'Don't do it. It's too risky, its better to leave Francesco where he is', exhorted my friends. 'You won't be able to cope with the situation on your own. Sooner or later you will have to bring him back', warned the clinic director, giving me also to understand that conditions could be less favourable the next time. But by now my decision was firmly made and nothing would have induced me to go back on it.
With the help of friends and acquaintances, I looked among the groups of immigrants in search of jobs for a suitable candidate to employ as an assistant. The candidate obviously had to be male, reliable and willing to live in, available and, above all, have a pleasant personality, because I had no idea how Francesco would react to the intrusion of a perfect stranger into our close life as a couple. Then one day I met a young man from Sri Lanka whose gentle ways and dazzling smile immediately won me over. He did not ask too many questions and I was loath to describe the gravity of the situation lest he took fright. He was available, ready to start and accepted my conditions. And that is how Laki became part of our life, staying with us for more than three years. I decided to call him 'Lucky' in an attempt to challenge fate.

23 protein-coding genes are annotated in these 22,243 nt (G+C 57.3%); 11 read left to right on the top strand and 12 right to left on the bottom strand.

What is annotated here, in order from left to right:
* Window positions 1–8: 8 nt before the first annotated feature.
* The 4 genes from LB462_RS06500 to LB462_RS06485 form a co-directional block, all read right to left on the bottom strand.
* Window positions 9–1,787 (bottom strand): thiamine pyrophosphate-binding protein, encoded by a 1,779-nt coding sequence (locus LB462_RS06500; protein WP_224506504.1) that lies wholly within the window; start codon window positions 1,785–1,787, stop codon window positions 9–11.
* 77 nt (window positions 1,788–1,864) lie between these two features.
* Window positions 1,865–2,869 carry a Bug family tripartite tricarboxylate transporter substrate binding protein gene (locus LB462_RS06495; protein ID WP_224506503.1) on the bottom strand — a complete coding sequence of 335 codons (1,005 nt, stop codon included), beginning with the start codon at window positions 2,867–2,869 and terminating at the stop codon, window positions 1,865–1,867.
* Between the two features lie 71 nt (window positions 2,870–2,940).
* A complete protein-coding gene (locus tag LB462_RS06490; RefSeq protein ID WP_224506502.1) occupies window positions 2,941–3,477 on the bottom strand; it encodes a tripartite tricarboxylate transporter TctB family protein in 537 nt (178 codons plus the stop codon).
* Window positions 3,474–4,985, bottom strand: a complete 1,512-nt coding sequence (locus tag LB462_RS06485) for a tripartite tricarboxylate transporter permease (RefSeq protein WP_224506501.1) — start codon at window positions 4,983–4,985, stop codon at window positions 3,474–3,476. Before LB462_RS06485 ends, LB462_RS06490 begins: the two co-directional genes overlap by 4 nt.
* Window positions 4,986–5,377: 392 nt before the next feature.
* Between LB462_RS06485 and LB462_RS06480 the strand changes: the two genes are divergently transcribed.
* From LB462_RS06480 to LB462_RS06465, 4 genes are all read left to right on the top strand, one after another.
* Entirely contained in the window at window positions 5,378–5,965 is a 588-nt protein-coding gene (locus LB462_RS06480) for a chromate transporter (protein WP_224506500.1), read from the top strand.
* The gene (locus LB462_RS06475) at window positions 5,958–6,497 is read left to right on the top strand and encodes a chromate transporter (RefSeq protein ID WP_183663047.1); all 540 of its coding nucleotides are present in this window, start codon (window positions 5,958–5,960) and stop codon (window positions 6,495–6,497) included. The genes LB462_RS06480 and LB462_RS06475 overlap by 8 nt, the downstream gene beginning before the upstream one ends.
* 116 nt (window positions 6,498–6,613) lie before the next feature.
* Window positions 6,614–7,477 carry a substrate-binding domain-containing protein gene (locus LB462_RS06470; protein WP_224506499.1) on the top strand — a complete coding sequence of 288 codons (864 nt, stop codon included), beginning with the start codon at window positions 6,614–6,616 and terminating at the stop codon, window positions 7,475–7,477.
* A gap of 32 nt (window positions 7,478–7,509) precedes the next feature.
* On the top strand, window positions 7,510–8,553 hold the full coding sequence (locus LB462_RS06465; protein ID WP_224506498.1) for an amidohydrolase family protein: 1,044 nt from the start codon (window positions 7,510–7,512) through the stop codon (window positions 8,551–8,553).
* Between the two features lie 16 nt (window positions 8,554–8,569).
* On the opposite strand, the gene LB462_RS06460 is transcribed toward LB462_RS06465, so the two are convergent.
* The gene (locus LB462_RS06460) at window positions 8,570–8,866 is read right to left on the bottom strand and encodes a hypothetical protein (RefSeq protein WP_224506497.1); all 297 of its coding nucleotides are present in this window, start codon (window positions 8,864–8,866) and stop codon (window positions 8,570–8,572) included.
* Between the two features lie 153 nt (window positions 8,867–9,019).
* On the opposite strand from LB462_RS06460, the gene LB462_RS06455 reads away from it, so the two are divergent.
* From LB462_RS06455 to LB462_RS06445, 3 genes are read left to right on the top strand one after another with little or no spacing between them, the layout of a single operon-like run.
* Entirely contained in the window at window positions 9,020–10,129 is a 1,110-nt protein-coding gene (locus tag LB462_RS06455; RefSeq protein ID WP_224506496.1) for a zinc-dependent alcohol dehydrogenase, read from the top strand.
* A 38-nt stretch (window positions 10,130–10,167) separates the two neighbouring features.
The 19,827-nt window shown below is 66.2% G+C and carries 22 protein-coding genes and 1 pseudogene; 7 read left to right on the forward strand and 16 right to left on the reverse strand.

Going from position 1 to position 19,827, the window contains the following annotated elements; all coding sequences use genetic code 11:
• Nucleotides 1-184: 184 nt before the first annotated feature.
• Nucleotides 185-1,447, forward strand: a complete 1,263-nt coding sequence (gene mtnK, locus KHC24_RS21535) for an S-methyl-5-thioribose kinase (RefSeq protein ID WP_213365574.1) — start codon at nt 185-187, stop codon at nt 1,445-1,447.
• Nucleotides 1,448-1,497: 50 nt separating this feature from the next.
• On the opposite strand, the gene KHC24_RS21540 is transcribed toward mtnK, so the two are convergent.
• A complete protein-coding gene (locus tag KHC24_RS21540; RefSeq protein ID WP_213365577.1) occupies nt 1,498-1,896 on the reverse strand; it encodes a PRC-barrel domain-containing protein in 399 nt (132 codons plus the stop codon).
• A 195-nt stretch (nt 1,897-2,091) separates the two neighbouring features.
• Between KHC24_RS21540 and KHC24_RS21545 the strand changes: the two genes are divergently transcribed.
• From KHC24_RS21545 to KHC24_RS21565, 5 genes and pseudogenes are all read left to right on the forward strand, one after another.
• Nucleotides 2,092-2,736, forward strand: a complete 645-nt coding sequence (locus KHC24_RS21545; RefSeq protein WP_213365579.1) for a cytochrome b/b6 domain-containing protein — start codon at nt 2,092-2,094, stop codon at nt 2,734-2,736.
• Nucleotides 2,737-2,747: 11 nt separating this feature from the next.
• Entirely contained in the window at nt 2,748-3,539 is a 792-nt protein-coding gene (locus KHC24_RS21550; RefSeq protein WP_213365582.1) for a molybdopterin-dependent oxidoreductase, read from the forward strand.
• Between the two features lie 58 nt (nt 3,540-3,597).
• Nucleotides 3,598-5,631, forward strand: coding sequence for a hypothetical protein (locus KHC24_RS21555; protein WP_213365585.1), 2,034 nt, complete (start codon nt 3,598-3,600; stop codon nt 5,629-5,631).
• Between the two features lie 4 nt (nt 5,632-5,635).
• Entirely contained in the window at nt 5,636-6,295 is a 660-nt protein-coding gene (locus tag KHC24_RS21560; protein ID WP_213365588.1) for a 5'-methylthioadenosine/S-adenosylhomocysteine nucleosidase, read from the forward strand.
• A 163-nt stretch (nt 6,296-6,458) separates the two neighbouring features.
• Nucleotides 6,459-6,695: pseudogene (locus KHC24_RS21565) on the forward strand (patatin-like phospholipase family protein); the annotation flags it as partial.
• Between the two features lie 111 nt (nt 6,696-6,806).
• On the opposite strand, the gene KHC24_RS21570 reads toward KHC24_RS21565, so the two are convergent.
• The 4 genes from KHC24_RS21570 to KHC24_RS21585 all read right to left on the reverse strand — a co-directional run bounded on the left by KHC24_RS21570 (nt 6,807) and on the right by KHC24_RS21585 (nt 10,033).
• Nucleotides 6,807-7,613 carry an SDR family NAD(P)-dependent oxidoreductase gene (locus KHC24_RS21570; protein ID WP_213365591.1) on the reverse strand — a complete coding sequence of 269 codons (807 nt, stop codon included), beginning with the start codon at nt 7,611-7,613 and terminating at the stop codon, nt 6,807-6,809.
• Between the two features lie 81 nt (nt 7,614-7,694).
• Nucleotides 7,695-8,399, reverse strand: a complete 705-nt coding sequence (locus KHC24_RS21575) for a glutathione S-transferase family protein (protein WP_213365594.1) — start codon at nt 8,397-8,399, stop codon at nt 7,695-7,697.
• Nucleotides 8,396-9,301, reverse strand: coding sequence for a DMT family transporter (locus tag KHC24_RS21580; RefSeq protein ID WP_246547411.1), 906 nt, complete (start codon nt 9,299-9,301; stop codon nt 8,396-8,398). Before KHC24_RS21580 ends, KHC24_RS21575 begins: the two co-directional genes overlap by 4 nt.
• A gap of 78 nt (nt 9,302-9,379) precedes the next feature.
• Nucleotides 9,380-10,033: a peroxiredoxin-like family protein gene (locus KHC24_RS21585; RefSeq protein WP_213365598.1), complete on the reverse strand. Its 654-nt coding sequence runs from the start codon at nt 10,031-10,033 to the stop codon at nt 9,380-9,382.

Of course I knew very well that Francesco's return would turn the apartment upside down. The dining-room became Lucky's bedroom and room had to be found in the cupboards for his personal belongings while a dining area was squeezed